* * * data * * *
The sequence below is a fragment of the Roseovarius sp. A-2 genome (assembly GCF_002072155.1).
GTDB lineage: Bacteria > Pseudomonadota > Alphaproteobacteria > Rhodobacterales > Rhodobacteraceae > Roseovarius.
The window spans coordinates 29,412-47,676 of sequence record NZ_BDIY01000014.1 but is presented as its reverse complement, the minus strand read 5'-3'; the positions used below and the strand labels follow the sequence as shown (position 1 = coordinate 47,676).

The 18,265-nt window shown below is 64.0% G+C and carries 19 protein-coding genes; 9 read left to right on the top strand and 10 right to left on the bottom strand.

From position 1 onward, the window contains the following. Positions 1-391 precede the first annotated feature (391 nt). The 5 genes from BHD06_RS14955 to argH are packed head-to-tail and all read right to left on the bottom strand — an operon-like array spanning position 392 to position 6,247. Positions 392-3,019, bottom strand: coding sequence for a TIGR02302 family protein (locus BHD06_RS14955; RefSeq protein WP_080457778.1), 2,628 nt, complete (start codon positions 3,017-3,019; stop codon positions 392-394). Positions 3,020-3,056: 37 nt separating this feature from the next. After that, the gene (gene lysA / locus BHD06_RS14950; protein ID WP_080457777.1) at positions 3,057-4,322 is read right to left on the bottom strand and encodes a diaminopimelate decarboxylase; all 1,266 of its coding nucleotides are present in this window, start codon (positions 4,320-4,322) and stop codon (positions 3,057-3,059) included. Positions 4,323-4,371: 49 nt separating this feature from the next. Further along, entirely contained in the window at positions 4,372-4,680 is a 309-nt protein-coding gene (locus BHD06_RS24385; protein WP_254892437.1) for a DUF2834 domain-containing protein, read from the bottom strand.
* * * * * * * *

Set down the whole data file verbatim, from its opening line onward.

The sequence below is a fragment of the Roseovarius sp. A-2 genome (assembly GCF_002072155.1).
GTDB lineage: Bacteria > Pseudomonadota > Alphaproteobacteria > Rhodobacterales > Rhodobacteraceae > Roseovarius.
The window spans coordinates 29,412-47,676 of sequence record NZ_BDIY01000014.1 but is presented as its reverse complement, the minus strand read 5'-3'; the positions used below and the strand labels follow the sequence as shown (position 1 = coordinate 47,676).

The 18,265-nt window shown below is 64.0% G+C and carries 19 protein-coding genes; 9 read left to right on the top strand and 10 right to left on the bottom strand.

From position 1 onward, the window contains the following. Positions 1-391 precede the first annotated feature (391 nt). The 5 genes from BHD06_RS14955 to argH are packed head-to-tail and all read right to left on the bottom strand — an operon-like array spanning position 392 to position 6,247. Positions 392-3,019, bottom strand: coding sequence for a TIGR02302 family protein (locus BHD06_RS14955; RefSeq protein WP_080457778.1), 2,628 nt, complete (start codon positions 3,017-3,019; stop codon positions 392-394). Positions 3,020-3,056: 37 nt separating this feature from the next. After that, the gene (gene lysA / locus BHD06_RS14950; protein ID WP_080457777.1) at positions 3,057-4,322 is read right to left on the bottom strand and encodes a diaminopimelate decarboxylase; all 1,266 of its coding nucleotides are present in this window, start codon (positions 4,320-4,322) and stop codon (positions 3,057-3,059) included. Positions 4,323-4,371: 49 nt separating this feature from the next. Further along, entirely contained in the window at positions 4,372-4,680 is a 309-nt protein-coding gene (locus BHD06_RS24385; protein WP_254892437.1) for a DUF2834 domain-containing protein, read from the bottom strand.